Mayor Mitch Colvin has challenges from Franko Webb, John Antoine Miner and Efrain “Freddie” Delacruz. Colvin, the city’s second African-American mayor, is seeking a third term as mayor. He previously served as the District 3 representative having first been elected in 2013.

Janene Marie Ackles is challenging incumbent Shakeyla Ingram in District 2. Ingram is also serving her first term and has not filed for re-election.

John Zimmerman, Mario Benavente and Kurin Keys have filed for the District 3 seat now occupied by Antonio Jones. Jones was selected by the council to fill the seat vacated Nov. 9 by Tisha Waddell. Waddell, 42, resigned after a falling out with the mayor and other council members over what she alleged was a lack of transparency over the potential sale of the Fayetteville PWC and other issues.

Councilman D.J. Haire has opposition in District 4 from Thomas C. Greene. Haire is a 10-term councilman.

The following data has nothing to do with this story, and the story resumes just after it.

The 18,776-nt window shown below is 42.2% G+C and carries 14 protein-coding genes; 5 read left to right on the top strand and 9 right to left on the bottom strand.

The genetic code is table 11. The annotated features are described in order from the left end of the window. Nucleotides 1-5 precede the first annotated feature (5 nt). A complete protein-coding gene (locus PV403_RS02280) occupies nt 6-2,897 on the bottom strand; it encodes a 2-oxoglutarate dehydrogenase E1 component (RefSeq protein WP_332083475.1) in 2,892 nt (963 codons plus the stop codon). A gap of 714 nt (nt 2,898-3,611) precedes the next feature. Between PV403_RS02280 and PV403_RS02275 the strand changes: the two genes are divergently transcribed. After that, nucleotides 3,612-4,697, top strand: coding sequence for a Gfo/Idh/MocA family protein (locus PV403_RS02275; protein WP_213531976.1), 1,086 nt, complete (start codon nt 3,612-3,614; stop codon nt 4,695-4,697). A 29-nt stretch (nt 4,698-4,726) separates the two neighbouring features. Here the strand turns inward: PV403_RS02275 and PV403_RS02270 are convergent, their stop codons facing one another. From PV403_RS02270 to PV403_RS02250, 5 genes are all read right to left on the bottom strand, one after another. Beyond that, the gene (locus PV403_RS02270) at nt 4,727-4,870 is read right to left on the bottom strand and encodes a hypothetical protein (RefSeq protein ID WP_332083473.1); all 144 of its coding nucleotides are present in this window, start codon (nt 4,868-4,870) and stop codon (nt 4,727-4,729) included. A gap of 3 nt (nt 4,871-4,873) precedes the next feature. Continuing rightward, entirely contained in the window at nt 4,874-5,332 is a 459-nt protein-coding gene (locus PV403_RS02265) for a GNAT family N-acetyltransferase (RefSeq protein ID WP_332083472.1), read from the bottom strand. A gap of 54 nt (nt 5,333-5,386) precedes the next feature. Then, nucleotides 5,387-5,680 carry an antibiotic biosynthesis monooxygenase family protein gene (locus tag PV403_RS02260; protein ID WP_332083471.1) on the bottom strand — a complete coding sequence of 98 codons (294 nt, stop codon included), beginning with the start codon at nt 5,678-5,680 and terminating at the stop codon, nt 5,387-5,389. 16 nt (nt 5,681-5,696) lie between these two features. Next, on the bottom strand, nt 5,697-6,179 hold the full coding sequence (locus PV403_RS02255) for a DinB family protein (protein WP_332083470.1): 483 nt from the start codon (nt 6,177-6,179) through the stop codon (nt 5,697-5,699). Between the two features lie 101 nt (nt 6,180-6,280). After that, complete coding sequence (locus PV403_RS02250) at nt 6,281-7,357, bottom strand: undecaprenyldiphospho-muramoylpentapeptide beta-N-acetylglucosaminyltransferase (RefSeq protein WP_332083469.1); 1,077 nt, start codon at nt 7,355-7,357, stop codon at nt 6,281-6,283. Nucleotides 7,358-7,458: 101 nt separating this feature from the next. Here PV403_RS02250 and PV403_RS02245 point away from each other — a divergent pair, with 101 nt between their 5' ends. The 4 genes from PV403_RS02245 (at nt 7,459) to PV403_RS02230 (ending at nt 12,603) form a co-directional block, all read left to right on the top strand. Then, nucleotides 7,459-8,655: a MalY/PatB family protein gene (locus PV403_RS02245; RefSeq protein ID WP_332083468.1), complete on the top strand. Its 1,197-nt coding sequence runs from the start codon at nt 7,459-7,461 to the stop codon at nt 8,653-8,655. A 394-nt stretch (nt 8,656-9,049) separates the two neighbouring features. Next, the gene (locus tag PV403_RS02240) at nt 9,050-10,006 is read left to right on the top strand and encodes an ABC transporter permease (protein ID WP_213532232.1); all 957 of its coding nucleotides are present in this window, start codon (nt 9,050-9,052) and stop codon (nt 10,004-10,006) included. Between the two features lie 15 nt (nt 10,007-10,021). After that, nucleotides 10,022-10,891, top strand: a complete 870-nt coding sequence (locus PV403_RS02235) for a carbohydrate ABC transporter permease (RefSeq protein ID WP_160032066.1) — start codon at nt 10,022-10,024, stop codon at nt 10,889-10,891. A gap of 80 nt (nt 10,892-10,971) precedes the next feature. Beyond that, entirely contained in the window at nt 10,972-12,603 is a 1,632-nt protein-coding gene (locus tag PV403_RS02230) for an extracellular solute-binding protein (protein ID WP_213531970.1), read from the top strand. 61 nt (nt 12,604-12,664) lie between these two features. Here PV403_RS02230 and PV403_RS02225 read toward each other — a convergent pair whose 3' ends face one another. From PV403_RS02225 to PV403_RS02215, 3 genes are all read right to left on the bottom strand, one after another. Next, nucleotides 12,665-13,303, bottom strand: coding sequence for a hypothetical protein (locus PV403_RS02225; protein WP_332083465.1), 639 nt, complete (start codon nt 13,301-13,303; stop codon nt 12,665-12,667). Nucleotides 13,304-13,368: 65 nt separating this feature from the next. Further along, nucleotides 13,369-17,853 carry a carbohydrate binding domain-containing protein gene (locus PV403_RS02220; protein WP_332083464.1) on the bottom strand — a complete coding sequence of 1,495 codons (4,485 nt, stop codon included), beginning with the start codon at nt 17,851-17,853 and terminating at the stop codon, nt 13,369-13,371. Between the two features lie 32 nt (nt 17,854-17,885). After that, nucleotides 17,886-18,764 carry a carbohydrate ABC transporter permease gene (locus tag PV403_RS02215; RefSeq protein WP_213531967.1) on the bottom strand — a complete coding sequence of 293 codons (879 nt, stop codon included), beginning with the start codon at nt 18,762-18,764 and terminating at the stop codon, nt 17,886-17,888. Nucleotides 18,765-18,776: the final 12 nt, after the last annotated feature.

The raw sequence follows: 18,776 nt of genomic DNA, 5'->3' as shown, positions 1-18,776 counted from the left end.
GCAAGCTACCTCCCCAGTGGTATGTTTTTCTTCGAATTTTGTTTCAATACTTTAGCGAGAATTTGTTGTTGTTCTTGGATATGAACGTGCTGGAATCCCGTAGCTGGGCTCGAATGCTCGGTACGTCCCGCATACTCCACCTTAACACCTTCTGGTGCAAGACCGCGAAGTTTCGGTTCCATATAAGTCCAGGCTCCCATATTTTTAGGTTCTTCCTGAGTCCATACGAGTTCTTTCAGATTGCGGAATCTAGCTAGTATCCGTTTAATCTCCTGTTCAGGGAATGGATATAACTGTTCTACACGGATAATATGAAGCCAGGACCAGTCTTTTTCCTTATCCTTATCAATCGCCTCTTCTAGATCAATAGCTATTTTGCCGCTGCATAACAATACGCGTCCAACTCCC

Johnny Dawkins of District 5 is being challenged by Frederick Lachance III. Dawkins is seeking a fourth term.

Chris Davis has a challenger in Joy Marie Potts for the District 6 seat. Davis is a freshman councilman.

Larry Wright is being challenged in District 7 by Myahtaeyarra (Myah) Warren, the 24-year-old political activist and leader of George Floyd and Black Lives Matter protests at the Market House in the spring of 2020. Wright is seeking his fourth council term.

Michael Pinkston is running to unseat Courtney Banks-McLaughlin for the District 8 seat. Banks-McLaughlin is in her first term on the council.

In-your-face candidate

One race will be particularly interesting – the District 7 showdown between Wright and Warren, who is an in-your-face candidate and not the least bit afraid to tell you just what she thinks or how she feels about an issue.